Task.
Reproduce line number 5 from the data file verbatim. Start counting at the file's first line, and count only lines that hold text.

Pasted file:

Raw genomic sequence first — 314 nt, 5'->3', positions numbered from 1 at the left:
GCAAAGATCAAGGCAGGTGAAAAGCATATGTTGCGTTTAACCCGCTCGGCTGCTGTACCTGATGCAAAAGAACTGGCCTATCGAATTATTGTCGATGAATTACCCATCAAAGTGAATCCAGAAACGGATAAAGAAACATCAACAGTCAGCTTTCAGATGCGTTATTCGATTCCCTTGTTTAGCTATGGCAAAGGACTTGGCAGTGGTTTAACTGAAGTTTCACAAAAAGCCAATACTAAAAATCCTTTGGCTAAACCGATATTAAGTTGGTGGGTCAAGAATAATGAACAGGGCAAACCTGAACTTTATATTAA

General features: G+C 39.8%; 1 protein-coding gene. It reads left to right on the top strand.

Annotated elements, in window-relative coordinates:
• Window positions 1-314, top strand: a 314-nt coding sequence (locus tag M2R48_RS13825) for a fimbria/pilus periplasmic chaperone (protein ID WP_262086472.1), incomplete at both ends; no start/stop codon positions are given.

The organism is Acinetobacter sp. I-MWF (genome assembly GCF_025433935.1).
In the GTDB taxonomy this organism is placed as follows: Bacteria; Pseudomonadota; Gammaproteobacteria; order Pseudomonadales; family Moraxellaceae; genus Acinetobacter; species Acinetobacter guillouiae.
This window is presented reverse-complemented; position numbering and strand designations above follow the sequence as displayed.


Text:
• Window positions 1-314, top strand: a 314-nt coding sequence (locus tag M2R48_RS13825) for a fimbria/pilus periplasmic chaperone (protein ID WP_262086472.1), incomplete at both ends; no start/stop codon positions are given.